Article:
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Edward Van Sloan

From Wikipedia, the free encyclopedia

Edward Van Sloan
Van Sloan as Van Helsing in Dracula's Daughter (1936).
Edward Paul Van Sloun

(1882-11-01)November 1, 1882
DiedMarch 6, 1964(1964-03-06) (aged 81)
Years active1916–1950
SpouseMyra Jackson (1911–1960; her death)
Edward Van Sloan and Bela Lugosi in Dracula (1931)

Edward Van Sloan (born Edward Paul Van Sloun; November 1, 1882 – March 6, 1964)[1] was an American character actor best remembered for his roles in the Universal Studios horror films such as Dracula (1931), Frankenstein (1931), and The Mummy (1932).

Early years

Edward Paul Van Sloun was of Dutch and German descent[2] and was born in New Trier, Minnesota, on November 1, 1882[3] the son of Martinus Van Sloun and Theresa (née Breher) Van Sloun. He was living in San Francisco by 1900 with his aunt Mary (née Breher) Baumann and her daughter Alma.[4] His mother settled in San Francisco, where young Edward resided with his siblings (the artist Frank J., Mary D., Leonora M., Alma K., Josephine) and mother as he launched his acting career in theaters.


In 1915, Van Sloan was the leading man with the Forsberg Players, based at the Fulton Opera House in Lancaster, Pennsylvania.[5]

Van Sloan's roles in Universal's films date from the 1930s, including Dracula (1931),[6] Frankenstein (1931), and The Mummy (1932).[7] In the first of these, he played Professor Van Helsing,[6] the famous vampire-hunter, a role he had first taken in the successful touring production of Dracula by Hamilton Deane and John L. Balderston. He played essentially the same role, this time as Dr. Muller, an occultist, in The Mummy. He again played Van Helsing in the 1936 film Dracula's Daughter. In Frankenstein, he played the character of Dr. Waldman, and he also stepped in front of a curtain before the film's opening credits to warn audience members that they now had a chance to escape the theatre if they were too squeamish to endure the film.

On Broadway, Van Sloan's credits included The Vigil (1948), Remote Control (1929), Dracula (1927), Lost (1927), Juarez and Maximilian (1926), Schweiger (1926), Morals (1925), Polly Preferred (1923), and The Unknown Purple (1919).[8]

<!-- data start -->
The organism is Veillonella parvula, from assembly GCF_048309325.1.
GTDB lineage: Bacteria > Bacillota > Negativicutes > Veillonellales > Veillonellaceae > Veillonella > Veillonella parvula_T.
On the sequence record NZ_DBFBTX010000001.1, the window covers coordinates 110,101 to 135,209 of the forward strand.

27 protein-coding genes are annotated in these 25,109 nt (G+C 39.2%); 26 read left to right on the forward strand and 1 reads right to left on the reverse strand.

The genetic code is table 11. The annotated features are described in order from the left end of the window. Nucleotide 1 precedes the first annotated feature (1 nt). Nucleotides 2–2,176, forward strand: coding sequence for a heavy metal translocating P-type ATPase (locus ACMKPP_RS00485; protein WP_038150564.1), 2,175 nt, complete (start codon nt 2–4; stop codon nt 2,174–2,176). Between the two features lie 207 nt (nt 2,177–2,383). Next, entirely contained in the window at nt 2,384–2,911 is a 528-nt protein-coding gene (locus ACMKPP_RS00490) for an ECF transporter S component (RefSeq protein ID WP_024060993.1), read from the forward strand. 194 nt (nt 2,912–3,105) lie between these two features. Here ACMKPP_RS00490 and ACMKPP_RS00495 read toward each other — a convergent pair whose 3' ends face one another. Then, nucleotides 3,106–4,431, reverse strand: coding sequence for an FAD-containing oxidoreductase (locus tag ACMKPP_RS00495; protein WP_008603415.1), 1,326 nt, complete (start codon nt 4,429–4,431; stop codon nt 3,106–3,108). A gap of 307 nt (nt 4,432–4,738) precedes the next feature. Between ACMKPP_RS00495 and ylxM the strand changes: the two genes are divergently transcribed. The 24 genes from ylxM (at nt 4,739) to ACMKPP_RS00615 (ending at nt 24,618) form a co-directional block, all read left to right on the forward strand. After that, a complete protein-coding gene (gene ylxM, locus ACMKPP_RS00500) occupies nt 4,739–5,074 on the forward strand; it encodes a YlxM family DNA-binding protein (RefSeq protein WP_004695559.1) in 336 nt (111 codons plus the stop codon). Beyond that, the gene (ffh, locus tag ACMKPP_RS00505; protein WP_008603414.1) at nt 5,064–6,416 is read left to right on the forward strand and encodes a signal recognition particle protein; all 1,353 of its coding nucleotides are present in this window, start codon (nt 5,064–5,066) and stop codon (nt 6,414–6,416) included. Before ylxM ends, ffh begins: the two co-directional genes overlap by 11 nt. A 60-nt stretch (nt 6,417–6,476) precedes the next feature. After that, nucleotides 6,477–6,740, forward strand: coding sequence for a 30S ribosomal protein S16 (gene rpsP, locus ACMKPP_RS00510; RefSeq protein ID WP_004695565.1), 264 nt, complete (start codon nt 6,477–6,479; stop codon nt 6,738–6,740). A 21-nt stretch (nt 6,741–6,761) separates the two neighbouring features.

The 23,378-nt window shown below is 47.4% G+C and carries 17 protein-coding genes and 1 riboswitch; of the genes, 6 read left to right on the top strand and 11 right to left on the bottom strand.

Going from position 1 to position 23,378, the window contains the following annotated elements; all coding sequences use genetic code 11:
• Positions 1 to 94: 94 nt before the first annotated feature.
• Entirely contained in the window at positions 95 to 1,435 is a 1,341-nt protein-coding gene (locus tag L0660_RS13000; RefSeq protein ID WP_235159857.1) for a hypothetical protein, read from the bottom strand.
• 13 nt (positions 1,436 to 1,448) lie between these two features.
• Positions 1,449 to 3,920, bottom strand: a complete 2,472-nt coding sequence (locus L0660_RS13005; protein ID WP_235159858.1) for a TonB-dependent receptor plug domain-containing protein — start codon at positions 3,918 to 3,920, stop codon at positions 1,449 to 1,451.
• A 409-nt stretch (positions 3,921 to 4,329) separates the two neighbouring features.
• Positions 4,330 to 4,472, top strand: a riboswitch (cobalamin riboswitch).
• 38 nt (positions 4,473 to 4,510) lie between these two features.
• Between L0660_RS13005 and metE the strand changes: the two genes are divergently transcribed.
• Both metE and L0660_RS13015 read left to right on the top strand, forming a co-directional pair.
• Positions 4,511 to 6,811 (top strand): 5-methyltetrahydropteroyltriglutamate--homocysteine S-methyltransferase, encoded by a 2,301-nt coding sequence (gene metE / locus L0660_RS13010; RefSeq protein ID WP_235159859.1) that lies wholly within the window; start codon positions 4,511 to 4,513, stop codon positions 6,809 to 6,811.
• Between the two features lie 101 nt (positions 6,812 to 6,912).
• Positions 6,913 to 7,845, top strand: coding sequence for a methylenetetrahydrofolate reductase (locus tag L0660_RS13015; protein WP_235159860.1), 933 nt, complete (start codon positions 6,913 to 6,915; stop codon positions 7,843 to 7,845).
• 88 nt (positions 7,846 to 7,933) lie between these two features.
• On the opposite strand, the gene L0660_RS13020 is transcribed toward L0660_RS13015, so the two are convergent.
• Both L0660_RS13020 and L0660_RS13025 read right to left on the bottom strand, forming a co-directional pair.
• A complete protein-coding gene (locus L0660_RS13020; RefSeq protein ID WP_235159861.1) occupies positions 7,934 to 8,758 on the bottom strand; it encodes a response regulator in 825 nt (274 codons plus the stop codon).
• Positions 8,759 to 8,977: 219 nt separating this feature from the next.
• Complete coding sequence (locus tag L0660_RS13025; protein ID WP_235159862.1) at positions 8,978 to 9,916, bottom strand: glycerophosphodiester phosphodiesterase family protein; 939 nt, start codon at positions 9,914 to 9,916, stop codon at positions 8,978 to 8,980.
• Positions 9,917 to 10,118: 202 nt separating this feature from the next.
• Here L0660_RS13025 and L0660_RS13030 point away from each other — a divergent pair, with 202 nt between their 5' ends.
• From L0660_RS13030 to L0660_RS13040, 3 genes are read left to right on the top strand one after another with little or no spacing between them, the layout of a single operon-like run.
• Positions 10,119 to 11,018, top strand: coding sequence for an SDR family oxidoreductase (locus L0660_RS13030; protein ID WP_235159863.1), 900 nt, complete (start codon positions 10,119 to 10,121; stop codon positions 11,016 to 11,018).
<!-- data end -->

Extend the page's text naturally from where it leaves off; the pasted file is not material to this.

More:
Personal life

In 1910, Van Sloan acted in Pinero, in Montreal, Canada, where he married the leading lady Myra Jackson,[9] with whom he had one child, Paul (born February 21, 1911, in Pennsylvania). During the 1920s, Van Sloan appeared in several plays at the 48th Street Theater on Broadway, including the 1924 stage adaptation of Dracula before accepting an offer in late 1930 (at age 48) for a part in the acclaimed Tod Browning-directed screen production of Dracula. He died in 1964 at age 81.


Edward Van Sloan confronts Bela Lugosi in Dracula (Universal, 1931).


  1. ^ 1885 Minnesota Census, County of Carver, p. 182, line 40.
    - 1910 U.S. Census, State of California, County of San Francisco, enumeration district 163, p. 12-A, line 2.
    - 1920 U.S. Census, State of New York, County of New York, enumeration district 955, p. 14-B, line 74.
    - Edward P. Vansloun, in: California Death Index, 1940–1997.
    - Edward Vansloun, in: Social Security Death Index.
  2. ^ Wilson, S. (2016). Resting Places: The Burial Sites of More Than 14,000 Famous Persons. Third edition. Jefferson, North Carolina: McFarland & Company, Inc., p. 770; ISBN 0-7864-7992-2
  3. ^ St. Mary's Catholic Church, New Trier, Minnesota,
  4. ^ 1900 US Federal Census: San Francisco, California
  5. ^ "Forsberg players open tonight". Intelligencer Journal. Pennsylvania, Lancaster. October 26, 1915. p. 5. Retrieved November 22, 2020 – via
  6. ^ a b "'Dracula' at the Byrd". The Times Dispatch. Virginia, Richmond. April 12, 1931. p. 4. Retrieved November 22, 2020 – via
  7. ^ "'The Mummy,' with Boris Korloff, [sic] at Majestic Sunday". The Shreveport Journal. Louisiana, Shreveport. December 24, 1932. p. 4. Retrieved November 22, 2020 – via
  8. ^ "Edward Van Sloan". Internet Broadway Database. The Broadway League. Archived from the original on November 22, 2020. Retrieved November 22, 2020.
  9. ^ The Brooklyn Daily Eagle, New York, April 12, 1923, E5

External links

This page was last edited on 11 February 2024, at 07:25
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